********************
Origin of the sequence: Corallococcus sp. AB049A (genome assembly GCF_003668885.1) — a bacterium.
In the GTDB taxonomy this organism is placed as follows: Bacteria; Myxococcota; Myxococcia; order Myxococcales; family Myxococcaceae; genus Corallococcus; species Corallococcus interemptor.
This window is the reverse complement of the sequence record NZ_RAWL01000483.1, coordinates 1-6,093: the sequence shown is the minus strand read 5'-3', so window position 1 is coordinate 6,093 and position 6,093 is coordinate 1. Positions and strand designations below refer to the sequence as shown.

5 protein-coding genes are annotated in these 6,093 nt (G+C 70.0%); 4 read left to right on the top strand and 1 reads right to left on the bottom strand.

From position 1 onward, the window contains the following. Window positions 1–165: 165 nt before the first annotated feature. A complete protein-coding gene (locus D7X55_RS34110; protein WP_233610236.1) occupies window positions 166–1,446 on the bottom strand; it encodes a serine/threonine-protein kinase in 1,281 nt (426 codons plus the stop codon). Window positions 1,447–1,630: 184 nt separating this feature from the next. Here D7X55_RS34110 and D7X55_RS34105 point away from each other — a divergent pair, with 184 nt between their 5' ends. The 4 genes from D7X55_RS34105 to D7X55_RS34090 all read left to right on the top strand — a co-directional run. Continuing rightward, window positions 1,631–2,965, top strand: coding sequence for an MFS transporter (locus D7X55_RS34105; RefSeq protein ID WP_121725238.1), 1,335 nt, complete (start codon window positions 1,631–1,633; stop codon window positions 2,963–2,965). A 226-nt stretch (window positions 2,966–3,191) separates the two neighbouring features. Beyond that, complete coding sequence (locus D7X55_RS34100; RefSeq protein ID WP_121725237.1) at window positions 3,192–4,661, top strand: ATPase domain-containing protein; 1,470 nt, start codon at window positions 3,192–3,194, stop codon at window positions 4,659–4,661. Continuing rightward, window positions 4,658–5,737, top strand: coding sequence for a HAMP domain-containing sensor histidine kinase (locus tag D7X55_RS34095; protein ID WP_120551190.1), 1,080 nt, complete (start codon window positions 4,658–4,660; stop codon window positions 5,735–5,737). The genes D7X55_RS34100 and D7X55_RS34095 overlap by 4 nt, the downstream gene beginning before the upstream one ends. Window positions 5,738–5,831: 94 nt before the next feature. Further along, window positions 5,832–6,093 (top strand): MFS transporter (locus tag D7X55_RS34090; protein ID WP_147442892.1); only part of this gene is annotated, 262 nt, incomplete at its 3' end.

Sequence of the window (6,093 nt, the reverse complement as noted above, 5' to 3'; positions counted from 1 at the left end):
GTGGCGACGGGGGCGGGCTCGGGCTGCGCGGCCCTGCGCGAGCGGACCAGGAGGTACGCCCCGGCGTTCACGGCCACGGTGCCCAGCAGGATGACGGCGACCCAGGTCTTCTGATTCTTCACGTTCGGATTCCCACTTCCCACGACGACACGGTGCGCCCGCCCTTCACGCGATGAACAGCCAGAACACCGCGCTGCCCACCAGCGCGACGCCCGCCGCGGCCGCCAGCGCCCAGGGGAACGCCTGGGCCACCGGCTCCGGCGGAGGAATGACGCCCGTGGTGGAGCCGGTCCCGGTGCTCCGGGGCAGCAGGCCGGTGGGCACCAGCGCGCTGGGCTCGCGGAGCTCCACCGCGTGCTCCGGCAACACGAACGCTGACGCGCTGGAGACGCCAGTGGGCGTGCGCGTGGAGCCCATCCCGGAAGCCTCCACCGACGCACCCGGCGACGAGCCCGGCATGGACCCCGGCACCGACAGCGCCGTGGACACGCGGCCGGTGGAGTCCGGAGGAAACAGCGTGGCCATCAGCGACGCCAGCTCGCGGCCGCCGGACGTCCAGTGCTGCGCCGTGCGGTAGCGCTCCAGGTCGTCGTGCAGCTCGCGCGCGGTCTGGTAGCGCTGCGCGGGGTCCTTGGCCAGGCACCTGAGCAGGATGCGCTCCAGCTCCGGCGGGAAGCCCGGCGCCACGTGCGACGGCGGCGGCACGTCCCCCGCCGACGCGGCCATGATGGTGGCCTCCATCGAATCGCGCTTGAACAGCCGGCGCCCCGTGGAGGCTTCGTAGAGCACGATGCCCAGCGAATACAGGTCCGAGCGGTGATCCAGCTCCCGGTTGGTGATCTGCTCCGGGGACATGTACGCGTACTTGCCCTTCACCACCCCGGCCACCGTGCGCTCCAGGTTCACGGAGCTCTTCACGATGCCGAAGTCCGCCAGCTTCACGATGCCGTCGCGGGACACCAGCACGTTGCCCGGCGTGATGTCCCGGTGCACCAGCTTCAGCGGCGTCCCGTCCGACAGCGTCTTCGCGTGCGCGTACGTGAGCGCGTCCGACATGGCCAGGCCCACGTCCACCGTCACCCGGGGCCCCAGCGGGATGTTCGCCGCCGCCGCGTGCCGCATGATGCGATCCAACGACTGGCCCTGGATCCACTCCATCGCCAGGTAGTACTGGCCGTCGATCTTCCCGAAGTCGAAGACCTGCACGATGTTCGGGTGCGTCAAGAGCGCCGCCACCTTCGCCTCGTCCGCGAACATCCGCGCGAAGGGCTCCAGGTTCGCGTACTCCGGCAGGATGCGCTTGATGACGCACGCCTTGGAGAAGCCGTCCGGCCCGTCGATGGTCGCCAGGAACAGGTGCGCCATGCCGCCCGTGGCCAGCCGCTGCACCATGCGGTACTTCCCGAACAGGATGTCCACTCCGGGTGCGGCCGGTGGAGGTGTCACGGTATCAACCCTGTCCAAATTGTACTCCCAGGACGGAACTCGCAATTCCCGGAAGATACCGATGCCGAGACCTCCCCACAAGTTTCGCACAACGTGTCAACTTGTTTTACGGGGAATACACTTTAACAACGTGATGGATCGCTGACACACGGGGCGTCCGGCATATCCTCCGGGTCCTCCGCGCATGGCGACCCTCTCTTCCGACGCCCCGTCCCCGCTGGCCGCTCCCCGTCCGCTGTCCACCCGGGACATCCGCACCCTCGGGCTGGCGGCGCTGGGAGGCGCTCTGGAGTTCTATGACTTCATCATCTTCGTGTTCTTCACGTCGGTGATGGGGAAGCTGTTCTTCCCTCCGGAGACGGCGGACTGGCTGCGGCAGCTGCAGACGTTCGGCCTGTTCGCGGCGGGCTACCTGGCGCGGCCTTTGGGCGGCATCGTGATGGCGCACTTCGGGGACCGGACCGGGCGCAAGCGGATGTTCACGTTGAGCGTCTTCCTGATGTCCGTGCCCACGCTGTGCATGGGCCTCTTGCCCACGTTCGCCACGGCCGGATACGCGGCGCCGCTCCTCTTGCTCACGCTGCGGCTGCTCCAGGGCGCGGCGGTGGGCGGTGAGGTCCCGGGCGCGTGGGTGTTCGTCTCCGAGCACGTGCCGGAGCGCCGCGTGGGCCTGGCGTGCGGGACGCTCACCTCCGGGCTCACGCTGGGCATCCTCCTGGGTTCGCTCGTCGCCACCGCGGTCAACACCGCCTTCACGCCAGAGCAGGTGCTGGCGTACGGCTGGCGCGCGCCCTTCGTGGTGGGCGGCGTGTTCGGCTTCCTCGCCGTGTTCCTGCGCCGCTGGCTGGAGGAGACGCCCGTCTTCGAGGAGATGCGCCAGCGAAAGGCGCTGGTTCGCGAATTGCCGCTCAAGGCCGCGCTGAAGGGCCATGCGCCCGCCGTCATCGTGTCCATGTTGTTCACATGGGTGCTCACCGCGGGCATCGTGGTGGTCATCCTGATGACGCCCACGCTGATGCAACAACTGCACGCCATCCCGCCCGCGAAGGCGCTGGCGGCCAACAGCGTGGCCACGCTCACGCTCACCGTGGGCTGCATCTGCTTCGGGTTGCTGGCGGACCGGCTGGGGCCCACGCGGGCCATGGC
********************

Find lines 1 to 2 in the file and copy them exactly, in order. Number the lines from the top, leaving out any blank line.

Origin of the sequence: Corallococcus sp. AB049A (genome assembly GCF_003668885.1) — a bacterium.
In the GTDB taxonomy this organism is placed as follows: Bacteria; Myxococcota; Myxococcia; order Myxococcales; family Myxococcaceae; genus Corallococcus; species Corallococcus interemptor.